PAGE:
In May 2009 a Kremlin “school of bloggers” was launched, headed by an associate of Pavlovsky. The school reportedly consisted of eighty people from all over Russia, each working with two or three activists, and their graduates were supposed to organize information campaigns online. The Kremlin also tried co-opting some prominent bloggers and promised them access to high-ranking officials.
Then, on August 17, 2009, the Sayano-Shushenskaya Station on the Yenisei River in Siberia, the largest hydroelectric plant in Russia, suffered an accident that caused flooding of the engine and turbine rooms and a transformer explosion, killing seventy-four people. The accident was caused by human error, and the media coverage of the catastrophe worried the Kremlin. In response, they tested new media approach: A journalist from Interfax, a straightforward news agency, was expelled from the area of the Sayano-Shushenskaya Station for his critical reporting. Instead, the popular blogger, Rustem Adagamov, also known as drugoi, or “another,” who headed the multimedia department of SUP, the company that owned LiveJournal, was invited to report on the relief operation. So he did, reporting favorably for the authorities. In October Adagamov was invited to join the Kremlin press pool, an elite group given special access to the president who are also sympathetic journalists, and he accepted. The new approach showed that the Kremlin could substitute hard-hitting news coverage with friendly bloggers.
Two developments changed the landscape on the Russian Internet in 2010. In April a new cable television channel called TV Dozhd, or Rain, was launched. The channel’s owner and main driving force was Natalia Sindeeva. An energetic woman who always greeted people with a big smile, Sindeeva had no television experience. But she had launched a very successful radio entertainment station, Serebryany Dozhd (Silver Rain), in the 1990s. It had taken Sindeeva three years to launch TV Dozhd, and the idea slowly expanded so that by the spring of 2010 she was leading a small media empire, consisting of the news website Slon.ru, launched in May 2009, and a just-acquired city magazine, Bolshoi Gorod, or Big City. All of Moscow’s journalists were guessing who underwrote Sindeeva’s projects, though the official version was that they were funded by her husband, a banker, Alexander Vinokurov.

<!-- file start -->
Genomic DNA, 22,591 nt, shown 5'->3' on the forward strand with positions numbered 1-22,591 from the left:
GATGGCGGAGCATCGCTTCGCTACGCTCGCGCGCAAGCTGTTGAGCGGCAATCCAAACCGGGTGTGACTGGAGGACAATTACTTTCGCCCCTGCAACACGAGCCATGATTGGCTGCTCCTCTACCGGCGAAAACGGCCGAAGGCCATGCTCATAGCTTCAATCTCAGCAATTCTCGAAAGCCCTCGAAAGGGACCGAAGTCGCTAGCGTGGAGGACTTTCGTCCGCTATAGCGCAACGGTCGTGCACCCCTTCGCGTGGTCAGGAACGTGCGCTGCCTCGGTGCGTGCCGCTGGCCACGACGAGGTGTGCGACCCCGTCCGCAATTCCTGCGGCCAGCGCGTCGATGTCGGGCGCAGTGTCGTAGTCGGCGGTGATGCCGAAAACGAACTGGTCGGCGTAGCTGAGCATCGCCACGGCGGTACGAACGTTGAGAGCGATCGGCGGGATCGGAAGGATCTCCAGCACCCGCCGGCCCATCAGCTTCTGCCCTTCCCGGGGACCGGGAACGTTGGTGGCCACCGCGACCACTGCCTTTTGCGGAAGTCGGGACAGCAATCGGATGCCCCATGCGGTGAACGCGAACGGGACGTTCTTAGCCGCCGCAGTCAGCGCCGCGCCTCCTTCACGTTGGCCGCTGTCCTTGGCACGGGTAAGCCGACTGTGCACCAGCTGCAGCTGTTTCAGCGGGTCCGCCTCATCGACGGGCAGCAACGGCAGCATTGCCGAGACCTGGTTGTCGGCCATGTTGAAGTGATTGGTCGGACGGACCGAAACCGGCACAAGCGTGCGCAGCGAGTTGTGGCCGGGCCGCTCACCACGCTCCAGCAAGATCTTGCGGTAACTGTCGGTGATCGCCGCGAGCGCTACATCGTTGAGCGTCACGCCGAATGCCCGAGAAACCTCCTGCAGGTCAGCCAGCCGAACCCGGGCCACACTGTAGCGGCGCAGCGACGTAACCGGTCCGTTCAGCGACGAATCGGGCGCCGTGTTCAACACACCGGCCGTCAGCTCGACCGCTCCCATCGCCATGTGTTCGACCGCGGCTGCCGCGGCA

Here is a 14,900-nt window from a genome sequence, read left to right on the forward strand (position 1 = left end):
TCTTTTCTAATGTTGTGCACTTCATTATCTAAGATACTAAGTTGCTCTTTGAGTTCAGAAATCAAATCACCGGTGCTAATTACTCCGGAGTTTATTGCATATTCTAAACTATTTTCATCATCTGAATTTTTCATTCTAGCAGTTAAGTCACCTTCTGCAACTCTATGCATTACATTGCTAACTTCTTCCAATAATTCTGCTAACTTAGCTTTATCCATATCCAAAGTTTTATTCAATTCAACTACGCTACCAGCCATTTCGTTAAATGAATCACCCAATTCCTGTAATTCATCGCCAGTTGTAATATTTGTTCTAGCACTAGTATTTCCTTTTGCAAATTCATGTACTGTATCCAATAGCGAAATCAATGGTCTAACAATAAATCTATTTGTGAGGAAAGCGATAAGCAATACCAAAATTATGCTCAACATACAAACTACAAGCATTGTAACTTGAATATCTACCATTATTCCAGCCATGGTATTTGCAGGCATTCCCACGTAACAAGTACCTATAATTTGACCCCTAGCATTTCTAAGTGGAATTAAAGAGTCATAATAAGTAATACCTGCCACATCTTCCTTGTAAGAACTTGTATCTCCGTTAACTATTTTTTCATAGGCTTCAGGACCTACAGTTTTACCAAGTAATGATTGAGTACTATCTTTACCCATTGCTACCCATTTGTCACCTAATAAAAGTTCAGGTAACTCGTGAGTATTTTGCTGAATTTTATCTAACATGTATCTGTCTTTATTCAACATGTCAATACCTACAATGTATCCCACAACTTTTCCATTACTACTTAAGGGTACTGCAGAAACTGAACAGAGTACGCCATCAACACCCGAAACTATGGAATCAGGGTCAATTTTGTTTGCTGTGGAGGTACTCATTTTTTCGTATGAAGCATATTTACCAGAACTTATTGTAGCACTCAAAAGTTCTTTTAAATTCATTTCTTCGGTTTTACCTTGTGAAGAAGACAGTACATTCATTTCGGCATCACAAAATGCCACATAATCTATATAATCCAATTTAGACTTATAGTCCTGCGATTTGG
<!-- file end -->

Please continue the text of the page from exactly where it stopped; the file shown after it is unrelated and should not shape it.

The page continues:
Sindeeva, very ambitious, first wanted to rent a space for her channel in one of the soaring towers of Moscow city, a skyscraper financial district still developing. The idea was dropped because of the economic crisis of 2008. She desperately needed to find space for a headquarters and one day took a call from friends. “They told me, look, there are premises which could be rented for 100 dollars for a square meter,” she recalled. It was the former Red October chocolate factory, a large red-brick complex built in the late nineteenth century on an island in the Moscow River, with a view of the Kremlin. Sindeeva went to look at it; the large space, still smelling of chocolate, was almost empty. Sindeeva found the owner, but the talks took months, and then more months were spent on renovation. When finally TV Dozhd opened on the fifth floor of the building, Red October had already become a very fashionable place in Moscow, the epicenter of the hipster movement, with dozens of caf?s and art studios occupying other floors and premises.
At first TV Dozhd was not meant to have much presence on the Internet or be a political challenge to the authorities. “In the beginning we didn’t think of a news channel,” said Sindeeva. “We thought of television with hosts as authors, we thought of the channel that should get the audience back to intelligent content. After all, I knew that a news channel was the most expensive thing to launch. And personally I was not interested in news.”
The full logo of the channel was displayed in English: “TV Rain: The Optimistic Channel.” And indeed, optimistic it was—the main color was pink, the channel’s logo was pink, and the office of Sindeeva in the corner of the large, open space on the fifth floor of Red October was full of devices in pink—even her chair and the refrigerator were pink. What’s more, even though Moscow was full of disenchanted TV journalists who had lost their jobs in the 2000s, Sindeeva didn’t want them; her presenters had no prior experience on television. She wanted a fresh, positive perspective.
The channel was officially launched in April 2010, but it was not admitted to the cable television world right away, as she had planned. “When we went on air on April 27,” Sindeeva recalled, “we were immediately turned off by cable operators, not because we did something, but as a preventive measure. Surkov simply didn’t want an independent channel and, at a meeting with the owners of the two biggest cable operators, he voiced his opinion.”
She turned to the website of Slon.ru, a part of her nascent media empire, and on the home page of the site appeared a window, displaying the broadcasts of TV Dozhd. Quickly TV Dozhd became very popular. Intelligent speech and faces were missed so badly on television that all of a sudden Moscow’s middle classes tuned in to the new channel. In the summer Sindeeva realized that her audience wanted not only intelligent faces but political news as well.